“Deborah and her husband were really horrified about the impact of the pandemic on the local arts community,” Ditta says. “On venues being shut down, on artists losing commissions and exhibitions, on musicians having their tours cancelled. They were willing to donate some money and Deborah also offered to spend time raising some more money among her friends and colleagues who really care about the arts.”

“It mattered to me so much to support our artists because artists are the ones who support our whole well-being, our mental well-being, emotional well-being, our spiritual well-being,” Berrill adds.

That small ripple — Berrill’s phone call to Ditta — swelled into a wave. A $100,000 tidal wave.

Inspired by the public interest for arts fundraising, Ditta reached out to John Good — former director of fund development at the Community Foundation of Greater Peterborough — to see if the foundation would host the funds Berrill and EC3 were raising. As an incorporated not-for-profit, EC3 does not have the registered charitable status required to issue charitable tax receipts for large donations.

The strategic recovery and resilience grants available from the Peterborough Arts Alive Fund are jointly administered by Electric City Culture Council and Community Foundation of Greater Peterborough. (Graphic:  Electric City Culture Council)
The strategic recovery and resilience grants available from the Peterborough Arts Alive Fund are jointly administered by Electric City Culture Council and Community Foundation of Greater Peterborough. (Graphic: Electric City Culture Council)

Jennifer DeBues, the foundation’s co-executive director, then contacted Ditta to let her know people who have endowments with the foundation might be interested in donating to the Peterborough Arts Alive Fund.

“I then had contact with an anonymous donor, associated with the Community Foundation, who gave a really substantial donation to the Arts Alive Fund,” Ditta says.

The Peterborough Performing Arts Recovery Alliance — a group of 13 arts organizations and live performance venues in Peterborough and the surrounding region founded in August 2020 — also raising around $5,000 for the strategic recovery and resilience grants.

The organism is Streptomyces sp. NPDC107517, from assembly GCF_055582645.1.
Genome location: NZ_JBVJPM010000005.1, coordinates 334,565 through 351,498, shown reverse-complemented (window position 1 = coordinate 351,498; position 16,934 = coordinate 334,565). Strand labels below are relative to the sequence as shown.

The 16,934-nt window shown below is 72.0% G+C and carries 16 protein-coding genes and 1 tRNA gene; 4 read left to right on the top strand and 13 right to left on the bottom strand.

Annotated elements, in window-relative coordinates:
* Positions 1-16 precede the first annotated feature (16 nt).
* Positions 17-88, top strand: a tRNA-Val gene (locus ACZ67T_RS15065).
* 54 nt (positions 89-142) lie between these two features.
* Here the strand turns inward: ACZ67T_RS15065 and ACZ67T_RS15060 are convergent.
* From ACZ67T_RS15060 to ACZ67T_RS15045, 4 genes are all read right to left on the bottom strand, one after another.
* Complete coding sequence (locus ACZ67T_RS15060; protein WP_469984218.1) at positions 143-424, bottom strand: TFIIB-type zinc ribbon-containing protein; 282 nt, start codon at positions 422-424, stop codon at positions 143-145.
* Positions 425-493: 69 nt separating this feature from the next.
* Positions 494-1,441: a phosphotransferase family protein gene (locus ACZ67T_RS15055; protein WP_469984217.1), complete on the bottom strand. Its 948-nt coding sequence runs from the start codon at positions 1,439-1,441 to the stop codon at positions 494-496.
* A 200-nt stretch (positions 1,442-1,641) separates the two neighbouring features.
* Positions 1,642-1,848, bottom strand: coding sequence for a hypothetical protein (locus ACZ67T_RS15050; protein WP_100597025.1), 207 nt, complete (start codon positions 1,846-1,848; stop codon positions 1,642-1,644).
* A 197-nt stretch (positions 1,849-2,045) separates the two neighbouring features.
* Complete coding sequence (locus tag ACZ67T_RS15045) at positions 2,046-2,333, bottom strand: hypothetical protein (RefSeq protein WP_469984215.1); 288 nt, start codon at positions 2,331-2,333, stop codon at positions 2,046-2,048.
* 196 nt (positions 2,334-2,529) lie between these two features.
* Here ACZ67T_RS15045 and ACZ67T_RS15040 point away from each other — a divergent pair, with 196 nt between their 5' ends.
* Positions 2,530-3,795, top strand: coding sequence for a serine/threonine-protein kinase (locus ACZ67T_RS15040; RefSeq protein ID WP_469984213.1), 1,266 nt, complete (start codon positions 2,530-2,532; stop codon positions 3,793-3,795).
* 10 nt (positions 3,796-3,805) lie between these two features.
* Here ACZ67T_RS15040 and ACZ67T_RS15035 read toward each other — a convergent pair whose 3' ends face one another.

Then, in November 2020, Peterborough city council voted to make a one-time contribution of $40,000 to the fund, matching the $40,000 that had already been raised. That one-time contribution from the city was made possible largely thanks to councillor Kemi Akapo.

When councillors sat as the finance committee to review each page of the 2021 draft municipal budget, councillor Akapo moved that the city reallocate $40,000 of the $70,000 initially budgeted for new signage at the Peterborough Museum and Archives to the Peterborough Arts Alive Fund.

“Line by line, councillors pored through the budget within the arts, culture and heritage division, to see if they could find something that could be freed up,” Ditta explains.

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The fund now holds over $100,000 that promises to bolster not only local arts organizations, but also the local economy writ large.

“The arts are really essential to the downtown recovery, both in terms of attracting people downtown for food and beverages, but also because arts organizations spend a lot of their budgets at businesses downtown and all across the city,” Ditta says.

After a year of turmoil — and an immense amount of work from Deborah Berrill, EC3, the Community Foundation of Greater Peterborough, the Peterborough Performing Arts Recovery Alliance, the City of Peterborough, and countless private donors, whose individual gifts ranged from $50 to $40,000 — the Peterborough Arts Alive Fund brings hope.

As we look towards recovery, there’s no doubt that more challenges are to yet come for the arts sector — indeed, for the entire community. As we look at how far we’ve come, however, the story of the Peterborough Arts Alive Fund demonstrates that those who are not afraid to act, and who are aware of what is at stake, can make the biggest difference.

To learn more about eligibility criteria and how to apply to the Peterborough Arts Alive Fund, visit ecthree.org/program/arts-alive-grants. Applications close on Monday, June 7th.

If you want to support the Peterborough Arts Alive Fund, you can donate at cfgp.ca/project/arts-alive-fund/.